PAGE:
Violations frequent at UI fraternities, sororities; repairs often delayed
By JANELLE O’DEA and ROBERT HOLLY/CU-CitizenAccess.org
City safety inspectors find hundreds of fire hazards and safety violations in fraternities and sororities at the University of Illinois at Urbana-Champaign each year, yet it can take months before some violations are corrected, inspection documents show.
Almost all of the 60 fraternities and sororities inspected in 2012 had violations, which included disconnected smoke detectors, overloaded extension cords, broken sprinklers and faulty emergency lights, according to 2012 inspection records. Other violations were for unapproved cooking equipment, such as hot plates, pizza ovens and self-heating skillets.
“It’s pretty much constant,” said Tim Spear, a Champaign housing inspector. “We always have some houses that just aren’t putting forth the effort.”
Fraternity and sorority officials emphasize fire safety and have programs to increase awareness of the dangers from not meeting code requirements. But they also acknowledge it is difficult to prevent and correct violations because of the youth of students and budgets.
“We don’t tell them to go fix their house or anything like that, but we provide as much material as we can on safety, which includes stuff like sample safety checklists, sample fire-inspection lists and that kind of thing,” said Kevin Madden, national director of member safety for the Delta Chi fraternity.
Furthermore, city inspectors said all Greek houses certified with the university program are given inspection schedules at the beginning of the semester. That means violations occur even though house managers are notified in advance of inspections.
They also acknowledge that some violations go months without being fixed. Sometimes corrections are made, but not immediately documented by the inspectors. In other cases, house managers make corrections, but do not tell inspectors right away.
“By the time we check up on it again, usually it’s been done and they failed to communicate with us and say, ‘We’ve done that,’ ” said Michael Lambert, a Champaign housing inspector.
The University of Illinois has the largest number of Greek chapters in the country, according to the university’s website. Greek fraternity and sorority houses at the university hold about 4,000 students in total when full, said Mari Anne Brocker Curry, the UI’s associate director of housing. Another 4,000 or so students belong to chapters but do not live in the houses.
Most of the fraternity and sorority houses are certified for meeting fire-safety codes through yearly inspections by Champaign and Urbana inspectors. Another 15 private student housing facilities that are not Greek houses are also certified and inspected.
Last year, inspectors examined 35 fraternities in Champaign and six fraternities in Urbana. They inspected eight sororities in Champaign and 11 sororities in Urbana during the same time period.
Officials from the Fraternity and Sorority Affairs Office at the UI said the number of certified fraternities and sororities changes from year to year. While there were a total of 60 certified Greek houses last year, there are 62 this year. Two additional sororities became certified.
This year’s inspections are currently underway.
In total, there are 97 Greek chapters listed at the UI. Some do not seek certification, and some do not have residential housing.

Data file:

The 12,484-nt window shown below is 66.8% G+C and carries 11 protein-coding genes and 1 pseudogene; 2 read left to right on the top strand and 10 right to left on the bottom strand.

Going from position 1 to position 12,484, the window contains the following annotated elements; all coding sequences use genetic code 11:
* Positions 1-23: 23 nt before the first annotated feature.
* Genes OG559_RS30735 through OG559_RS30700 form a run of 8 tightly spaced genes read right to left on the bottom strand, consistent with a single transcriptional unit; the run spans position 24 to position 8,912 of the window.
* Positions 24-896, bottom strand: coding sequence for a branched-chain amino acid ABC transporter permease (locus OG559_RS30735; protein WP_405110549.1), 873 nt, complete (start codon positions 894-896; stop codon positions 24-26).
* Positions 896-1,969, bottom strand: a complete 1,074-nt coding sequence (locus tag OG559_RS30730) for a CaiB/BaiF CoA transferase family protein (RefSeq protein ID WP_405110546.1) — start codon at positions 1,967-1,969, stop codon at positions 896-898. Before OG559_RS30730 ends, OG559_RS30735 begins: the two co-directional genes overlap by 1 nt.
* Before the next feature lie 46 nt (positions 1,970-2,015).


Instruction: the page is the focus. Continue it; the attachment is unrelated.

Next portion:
Inspection records show that inspectors cited at least 28 of 60 certified fraternities and sororities for smoke-detector violations in 2012. The university’s annual Fire Safety Report from 2012 notes that smoke is “the major cause of death from fires within residence halls.”
A review of inspection reports of Greek houses also shows that the majority of the houses had:
— Faulty emergency lights.
— Extension cords or multiplug adapters that are prohibited in the houses.
— Faulty self-closing doors.
Some violations took more than three months to correct, which was the case with the Alpha Tau Omega house. Last year, inspectors found 68 violations in September, 26 violations in October and 23 violations in November. By the fourth inspection in March of this year, inspectors found zero violations.
Jack Polancich, house manager for Alpha Tau Omega, said the fraternity’s new executive board, which is made up of current Alpha Tau Omega brothers, addressed the violation problems last summer.
“The new executive board met with the alumni board of trustees over the summer, and the alumni suggested Alpha Management,” Polancich said.
Alpha Management, a real-estate management company, now helps Alpha Tau Omega manage and maintain the house. As a result, Polancich said, a lot of the repairs “have been condensed down into just calling Alpha Management.”
In other cases, inspectors have found that violations actually increase from one inspection to the next. Inspectors cited Tau Kappa Epsilon for 21 violations in August of last year during a “pre-inspection,” and then for 38 during the house’s official inspection a month later.
Inspectors said they conduct pre-inspections when there are violations left over from a previous year’s inspection rounds, or if a house had major remodeling or updating.
Jonathon Helck, house manager for Tau Kappa Epsilon, said a lot of the fraternity’s problems come from living in an old house with “20-something guys.”
“This year we had quite a few violations,” Helck said. “The house is really old and falling apart. We’ve had to file a few extensions on things.”
Inspectors said that the university’s “party culture” and the fact that so many students are living alone for the first time make the high number of violations expected.
“People now will go out and party and come back to the house and — because they are under the influence — they will kick doors, punch holes in walls and destroy exit signs,” Lambert said.
An annual toll
From 2007 to 2011, U.S. fire departments responded to an average of almost 4,000 fires a year in dormitories, fraternities, sororities and barracks, according to the National Fire Protection Association. Those fires caused an annual average of two civilian deaths, 30 civilian injuries and $9.4 million in property damage.